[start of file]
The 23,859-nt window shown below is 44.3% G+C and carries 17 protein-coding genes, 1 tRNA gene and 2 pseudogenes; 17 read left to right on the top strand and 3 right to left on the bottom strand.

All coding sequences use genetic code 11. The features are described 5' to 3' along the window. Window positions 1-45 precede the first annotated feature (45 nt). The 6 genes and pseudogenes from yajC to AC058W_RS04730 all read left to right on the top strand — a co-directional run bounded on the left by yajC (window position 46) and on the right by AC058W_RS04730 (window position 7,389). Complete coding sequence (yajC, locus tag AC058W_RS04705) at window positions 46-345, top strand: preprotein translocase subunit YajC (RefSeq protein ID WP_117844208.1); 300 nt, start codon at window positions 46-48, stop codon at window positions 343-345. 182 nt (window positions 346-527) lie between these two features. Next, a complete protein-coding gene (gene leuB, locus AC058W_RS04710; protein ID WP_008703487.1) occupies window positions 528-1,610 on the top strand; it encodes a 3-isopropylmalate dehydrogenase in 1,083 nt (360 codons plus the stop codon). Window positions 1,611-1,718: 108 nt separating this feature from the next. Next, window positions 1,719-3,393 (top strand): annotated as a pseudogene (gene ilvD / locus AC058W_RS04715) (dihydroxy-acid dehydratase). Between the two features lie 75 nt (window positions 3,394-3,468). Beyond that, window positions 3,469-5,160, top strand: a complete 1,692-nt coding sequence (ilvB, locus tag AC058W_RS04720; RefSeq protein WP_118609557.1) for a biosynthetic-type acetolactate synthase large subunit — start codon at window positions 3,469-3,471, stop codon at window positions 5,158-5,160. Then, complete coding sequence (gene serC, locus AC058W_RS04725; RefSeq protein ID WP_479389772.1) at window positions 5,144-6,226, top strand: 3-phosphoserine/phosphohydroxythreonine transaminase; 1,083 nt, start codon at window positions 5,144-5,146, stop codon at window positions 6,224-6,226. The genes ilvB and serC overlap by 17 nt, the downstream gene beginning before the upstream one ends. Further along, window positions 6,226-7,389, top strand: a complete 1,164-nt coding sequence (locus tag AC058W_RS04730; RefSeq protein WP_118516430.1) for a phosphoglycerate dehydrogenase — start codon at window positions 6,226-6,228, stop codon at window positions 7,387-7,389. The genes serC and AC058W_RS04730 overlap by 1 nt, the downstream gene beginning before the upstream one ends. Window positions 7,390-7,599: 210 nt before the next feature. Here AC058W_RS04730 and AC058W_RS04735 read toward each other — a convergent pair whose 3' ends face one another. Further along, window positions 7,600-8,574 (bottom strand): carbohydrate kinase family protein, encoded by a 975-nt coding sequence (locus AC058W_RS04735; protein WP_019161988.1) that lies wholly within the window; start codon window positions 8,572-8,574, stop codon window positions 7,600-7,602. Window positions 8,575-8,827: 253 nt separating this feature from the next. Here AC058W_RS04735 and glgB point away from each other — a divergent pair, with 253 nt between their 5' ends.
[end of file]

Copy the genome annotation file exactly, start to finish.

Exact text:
The 23,859-nt window shown below is 44.3% G+C and carries 17 protein-coding genes, 1 tRNA gene and 2 pseudogenes; 17 read left to right on the top strand and 3 right to left on the bottom strand.

All coding sequences use genetic code 11. The features are described 5' to 3' along the window. Window positions 1-45 precede the first annotated feature (45 nt). The 6 genes and pseudogenes from yajC to AC058W_RS04730 all read left to right on the top strand — a co-directional run bounded on the left by yajC (window position 46) and on the right by AC058W_RS04730 (window position 7,389). Complete coding sequence (yajC, locus tag AC058W_RS04705) at window positions 46-345, top strand: preprotein translocase subunit YajC (RefSeq protein ID WP_117844208.1); 300 nt, start codon at window positions 46-48, stop codon at window positions 343-345. 182 nt (window positions 346-527) lie between these two features. Next, a complete protein-coding gene (gene leuB, locus AC058W_RS04710; protein ID WP_008703487.1) occupies window positions 528-1,610 on the top strand; it encodes a 3-isopropylmalate dehydrogenase in 1,083 nt (360 codons plus the stop codon). Window positions 1,611-1,718: 108 nt separating this feature from the next. Next, window positions 1,719-3,393 (top strand): annotated as a pseudogene (gene ilvD / locus AC058W_RS04715) (dihydroxy-acid dehydratase). Between the two features lie 75 nt (window positions 3,394-3,468). Beyond that, window positions 3,469-5,160, top strand: a complete 1,692-nt coding sequence (ilvB, locus tag AC058W_RS04720; RefSeq protein WP_118609557.1) for a biosynthetic-type acetolactate synthase large subunit — start codon at window positions 3,469-3,471, stop codon at window positions 5,158-5,160. Then, complete coding sequence (gene serC, locus AC058W_RS04725; RefSeq protein ID WP_479389772.1) at window positions 5,144-6,226, top strand: 3-phosphoserine/phosphohydroxythreonine transaminase; 1,083 nt, start codon at window positions 5,144-5,146, stop codon at window positions 6,224-6,226. The genes ilvB and serC overlap by 17 nt, the downstream gene beginning before the upstream one ends. Further along, window positions 6,226-7,389, top strand: a complete 1,164-nt coding sequence (locus tag AC058W_RS04730; RefSeq protein WP_118516430.1) for a phosphoglycerate dehydrogenase — start codon at window positions 6,226-6,228, stop codon at window positions 7,387-7,389. The genes serC and AC058W_RS04730 overlap by 1 nt, the downstream gene beginning before the upstream one ends. Window positions 7,390-7,599: 210 nt before the next feature. Here AC058W_RS04730 and AC058W_RS04735 read toward each other — a convergent pair whose 3' ends face one another. Further along, window positions 7,600-8,574 (bottom strand): carbohydrate kinase family protein, encoded by a 975-nt coding sequence (locus AC058W_RS04735; protein WP_019161988.1) that lies wholly within the window; start codon window positions 8,572-8,574, stop codon window positions 7,600-7,602. Window positions 8,575-8,827: 253 nt separating this feature from the next. Here AC058W_RS04735 and glgB point away from each other — a divergent pair, with 253 nt between their 5' ends.